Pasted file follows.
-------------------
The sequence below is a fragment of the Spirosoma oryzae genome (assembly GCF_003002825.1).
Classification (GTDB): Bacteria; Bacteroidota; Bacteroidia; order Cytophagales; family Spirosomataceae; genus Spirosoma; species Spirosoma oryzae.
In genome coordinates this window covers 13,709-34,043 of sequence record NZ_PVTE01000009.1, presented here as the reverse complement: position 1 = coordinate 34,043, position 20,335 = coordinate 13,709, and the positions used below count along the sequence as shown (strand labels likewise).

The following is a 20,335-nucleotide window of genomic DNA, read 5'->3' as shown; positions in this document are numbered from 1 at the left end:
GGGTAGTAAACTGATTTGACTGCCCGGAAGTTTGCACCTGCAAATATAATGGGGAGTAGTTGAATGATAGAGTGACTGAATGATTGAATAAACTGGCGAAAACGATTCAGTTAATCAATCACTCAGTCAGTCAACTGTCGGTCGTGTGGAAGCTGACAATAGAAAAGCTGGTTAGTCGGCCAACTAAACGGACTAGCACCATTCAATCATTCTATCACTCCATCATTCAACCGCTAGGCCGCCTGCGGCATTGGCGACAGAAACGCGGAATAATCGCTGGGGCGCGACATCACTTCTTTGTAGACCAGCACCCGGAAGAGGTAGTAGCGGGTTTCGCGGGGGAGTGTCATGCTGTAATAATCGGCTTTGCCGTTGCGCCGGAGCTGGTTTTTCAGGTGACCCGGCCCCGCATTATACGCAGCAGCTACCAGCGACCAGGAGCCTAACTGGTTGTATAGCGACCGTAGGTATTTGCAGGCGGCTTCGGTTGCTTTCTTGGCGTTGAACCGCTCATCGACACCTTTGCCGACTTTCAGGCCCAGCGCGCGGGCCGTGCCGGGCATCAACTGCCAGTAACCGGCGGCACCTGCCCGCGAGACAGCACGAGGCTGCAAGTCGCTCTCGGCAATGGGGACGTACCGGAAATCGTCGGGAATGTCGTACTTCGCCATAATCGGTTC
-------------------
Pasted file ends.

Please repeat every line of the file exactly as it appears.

The sequence below is a fragment of the Spirosoma oryzae genome (assembly GCF_003002825.1).
Classification (GTDB): Bacteria; Bacteroidota; Bacteroidia; order Cytophagales; family Spirosomataceae; genus Spirosoma; species Spirosoma oryzae.
In genome coordinates this window covers 13,709-34,043 of sequence record NZ_PVTE01000009.1, presented here as the reverse complement: position 1 = coordinate 34,043, position 20,335 = coordinate 13,709, and the positions used below count along the sequence as shown (strand labels likewise).

The following is a 20,335-nucleotide window of genomic DNA, read 5'->3' as shown; positions in this document are numbered from 1 at the left end:
GGGTAGTAAACTGATTTGACTGCCCGGAAGTTTGCACCTGCAAATATAATGGGGAGTAGTTGAATGATAGAGTGACTGAATGATTGAATAAACTGGCGAAAACGATTCAGTTAATCAATCACTCAGTCAGTCAACTGTCGGTCGTGTGGAAGCTGACAATAGAAAAGCTGGTTAGTCGGCCAACTAAACGGACTAGCACCATTCAATCATTCTATCACTCCATCATTCAACCGCTAGGCCGCCTGCGGCATTGGCGACAGAAACGCGGAATAATCGCTGGGGCGCGACATCACTTCTTTGTAGACCAGCACCCGGAAGAGGTAGTAGCGGGTTTCGCGGGGGAGTGTCATGCTGTAATAATCGGCTTTGCCGTTGCGCCGGAGCTGGTTTTTCAGGTGACCCGGCCCCGCATTATACGCAGCAGCTACCAGCGACCAGGAGCCTAACTGGTTGTATAGCGACCGTAGGTATTTGCAGGCGGCTTCGGTTGCTTTCTTGGCGTTGAACCGCTCATCGACACCTTTGCCGACTTTCAGGCCCAGCGCGCGGGCCGTGCCGGGCATCAACTGCCAGTAACCGGCGGCACCTGCCCGCGAGACAGCACGAGGCTGCAAGTCGCTCTCGGCAATGGGGACGTACCGGAAATCGTCGGGAATGTCGTACTTCGCCATAATCGGTTC